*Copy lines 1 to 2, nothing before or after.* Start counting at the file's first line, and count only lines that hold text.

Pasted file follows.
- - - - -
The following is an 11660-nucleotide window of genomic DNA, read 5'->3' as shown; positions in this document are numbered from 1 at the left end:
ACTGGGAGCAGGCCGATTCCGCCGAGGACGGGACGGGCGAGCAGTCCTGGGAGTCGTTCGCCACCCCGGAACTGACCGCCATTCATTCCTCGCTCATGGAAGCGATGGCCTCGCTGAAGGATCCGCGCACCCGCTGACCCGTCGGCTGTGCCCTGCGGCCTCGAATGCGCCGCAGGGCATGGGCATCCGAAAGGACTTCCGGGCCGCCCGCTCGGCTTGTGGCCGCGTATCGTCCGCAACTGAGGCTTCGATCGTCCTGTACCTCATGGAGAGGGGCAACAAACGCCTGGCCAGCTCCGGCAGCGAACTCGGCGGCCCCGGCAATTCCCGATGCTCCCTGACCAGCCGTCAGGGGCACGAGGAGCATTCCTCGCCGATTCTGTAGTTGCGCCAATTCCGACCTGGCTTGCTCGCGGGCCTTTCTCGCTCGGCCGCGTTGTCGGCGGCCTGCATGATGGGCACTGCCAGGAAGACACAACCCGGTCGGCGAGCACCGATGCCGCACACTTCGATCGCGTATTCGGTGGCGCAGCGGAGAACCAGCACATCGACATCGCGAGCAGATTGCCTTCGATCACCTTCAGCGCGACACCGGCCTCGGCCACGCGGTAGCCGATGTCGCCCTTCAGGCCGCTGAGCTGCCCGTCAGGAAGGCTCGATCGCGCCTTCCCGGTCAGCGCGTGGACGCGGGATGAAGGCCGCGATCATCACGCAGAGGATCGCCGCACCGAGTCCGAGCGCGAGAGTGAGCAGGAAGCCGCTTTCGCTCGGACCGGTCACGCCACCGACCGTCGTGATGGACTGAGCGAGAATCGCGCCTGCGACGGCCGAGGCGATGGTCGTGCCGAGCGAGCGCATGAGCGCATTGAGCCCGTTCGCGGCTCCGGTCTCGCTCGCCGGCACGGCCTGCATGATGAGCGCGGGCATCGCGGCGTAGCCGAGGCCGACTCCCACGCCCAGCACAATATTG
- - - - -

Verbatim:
The following is an 11660-nucleotide window of genomic DNA, read 5'->3' as shown; positions in this document are numbered from 1 at the left end:
ACTGGGAGCAGGCCGATTCCGCCGAGGACGGGACGGGCGAGCAGTCCTGGGAGTCGTTCGCCACCCCGGAACTGACCGCCATTCATTCCTCGCTCATGGAAGCGATGGCCTCGCTGAAGGATCCGCGCACCCGCTGACCCGTCGGCTGTGCCCTGCGGCCTCGAATGCGCCGCAGGGCATGGGCATCCGAAAGGACTTCCGGGCCGCCCGCTCGGCTTGTGGCCGCGTATCGTCCGCAACTGAGGCTTCGATCGTCCTGTACCTCATGGAGAGGGGCAACAAACGCCTGGCCAGCTCCGGCAGCGAACTCGGCGGCCCCGGCAATTCCCGATGCTCCCTGACCAGCCGTCAGGGGCACGAGGAGCATTCCTCGCCGATTCTGTAGTTGCGCCAATTCCGACCTGGCTTGCTCGCGGGCCTTTCTCGCTCGGCCGCGTTGTCGGCGGCCTGCATGATGGGCACTGCCAGGAAGACACAACCCGGTCGGCGAGCACCGATGCCGCACACTTCGATCGCGTATTCGGTGGCGCAGCGGAGAACCAGCACATCGACATCGCGAGCAGATTGCCTTCGATCACCTTCAGCGCGACACCGGCCTCGGCCACGCGGTAGCCGATGTCGCCCTTCAGGCCGCTGAGCTGCCCGTCAGGAAGGCTCGATCGCGCCTTCCCGGTCAGCGCGTGGACGCGGGATGAAGGCCGCGATCATCACGCAGAGGATCGCCGCACCGAGTCCGAGCGCGAGAGTGAGCAGGAAGCCGCTTTCGCTCGGACCGGTCACGCCACCGACCGTCGTGATGGACTGAGCGAGAATCGCGCCTGCGACGGCCGAGGCGATGGTCGTGCCGAGCGAGCGCATGAGCGCATTGAGCCCGTTCGCGGCTCCGGTCTCGCTCGCCGGCACGGCCTGCATGATGAGCGCGGGCATCGCGGCGTAGCCGAGGCCGACTCCCACGCCCAGCACAATATTG